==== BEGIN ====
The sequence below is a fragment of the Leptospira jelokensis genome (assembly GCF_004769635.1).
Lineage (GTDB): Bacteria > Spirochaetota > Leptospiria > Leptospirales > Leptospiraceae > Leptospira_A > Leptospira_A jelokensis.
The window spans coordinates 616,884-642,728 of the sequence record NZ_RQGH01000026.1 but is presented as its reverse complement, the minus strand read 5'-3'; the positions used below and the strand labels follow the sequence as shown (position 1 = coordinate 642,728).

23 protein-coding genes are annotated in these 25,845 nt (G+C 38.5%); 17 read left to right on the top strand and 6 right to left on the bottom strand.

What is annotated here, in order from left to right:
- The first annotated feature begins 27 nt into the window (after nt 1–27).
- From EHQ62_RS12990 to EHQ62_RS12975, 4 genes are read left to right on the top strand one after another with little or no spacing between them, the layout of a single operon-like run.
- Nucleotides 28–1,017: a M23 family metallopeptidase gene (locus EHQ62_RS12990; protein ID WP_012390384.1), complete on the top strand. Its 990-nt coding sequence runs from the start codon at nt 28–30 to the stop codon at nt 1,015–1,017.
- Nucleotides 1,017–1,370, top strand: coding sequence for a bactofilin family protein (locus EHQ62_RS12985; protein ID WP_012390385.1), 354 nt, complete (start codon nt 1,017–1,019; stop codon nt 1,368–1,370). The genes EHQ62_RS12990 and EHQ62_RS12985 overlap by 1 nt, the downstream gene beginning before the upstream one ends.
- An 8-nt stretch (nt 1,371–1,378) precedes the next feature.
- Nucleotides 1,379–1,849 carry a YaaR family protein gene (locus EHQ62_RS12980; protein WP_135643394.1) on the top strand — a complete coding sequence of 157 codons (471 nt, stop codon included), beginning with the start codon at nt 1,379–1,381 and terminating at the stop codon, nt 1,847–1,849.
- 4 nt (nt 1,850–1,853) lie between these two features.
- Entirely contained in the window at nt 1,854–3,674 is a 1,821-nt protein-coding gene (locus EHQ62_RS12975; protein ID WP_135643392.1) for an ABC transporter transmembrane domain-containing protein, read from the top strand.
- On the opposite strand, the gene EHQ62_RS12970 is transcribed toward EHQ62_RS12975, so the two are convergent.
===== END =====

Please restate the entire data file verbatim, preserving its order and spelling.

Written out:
The sequence below is a fragment of the Leptospira jelokensis genome (assembly GCF_004769635.1).
Lineage (GTDB): Bacteria > Spirochaetota > Leptospiria > Leptospirales > Leptospiraceae > Leptospira_A > Leptospira_A jelokensis.
The window spans coordinates 616,884-642,728 of the sequence record NZ_RQGH01000026.1 but is presented as its reverse complement, the minus strand read 5'-3'; the positions used below and the strand labels follow the sequence as shown (position 1 = coordinate 642,728).

23 protein-coding genes are annotated in these 25,845 nt (G+C 38.5%); 17 read left to right on the top strand and 6 right to left on the bottom strand.

What is annotated here, in order from left to right:
- The first annotated feature begins 27 nt into the window (after nt 1–27).
- From EHQ62_RS12990 to EHQ62_RS12975, 4 genes are read left to right on the top strand one after another with little or no spacing between them, the layout of a single operon-like run.
- Nucleotides 28–1,017: a M23 family metallopeptidase gene (locus EHQ62_RS12990; protein ID WP_012390384.1), complete on the top strand. Its 990-nt coding sequence runs from the start codon at nt 28–30 to the stop codon at nt 1,015–1,017.
- Nucleotides 1,017–1,370, top strand: coding sequence for a bactofilin family protein (locus EHQ62_RS12985; protein ID WP_012390385.1), 354 nt, complete (start codon nt 1,017–1,019; stop codon nt 1,368–1,370). The genes EHQ62_RS12990 and EHQ62_RS12985 overlap by 1 nt, the downstream gene beginning before the upstream one ends.
- An 8-nt stretch (nt 1,371–1,378) precedes the next feature.
- Nucleotides 1,379–1,849 carry a YaaR family protein gene (locus EHQ62_RS12980; protein WP_135643394.1) on the top strand — a complete coding sequence of 157 codons (471 nt, stop codon included), beginning with the start codon at nt 1,379–1,381 and terminating at the stop codon, nt 1,847–1,849.
- 4 nt (nt 1,850–1,853) lie between these two features.
- Entirely contained in the window at nt 1,854–3,674 is a 1,821-nt protein-coding gene (locus EHQ62_RS12975; protein ID WP_135643392.1) for an ABC transporter transmembrane domain-containing protein, read from the top strand.
- On the opposite strand, the gene EHQ62_RS12970 is transcribed toward EHQ62_RS12975, so the two are convergent.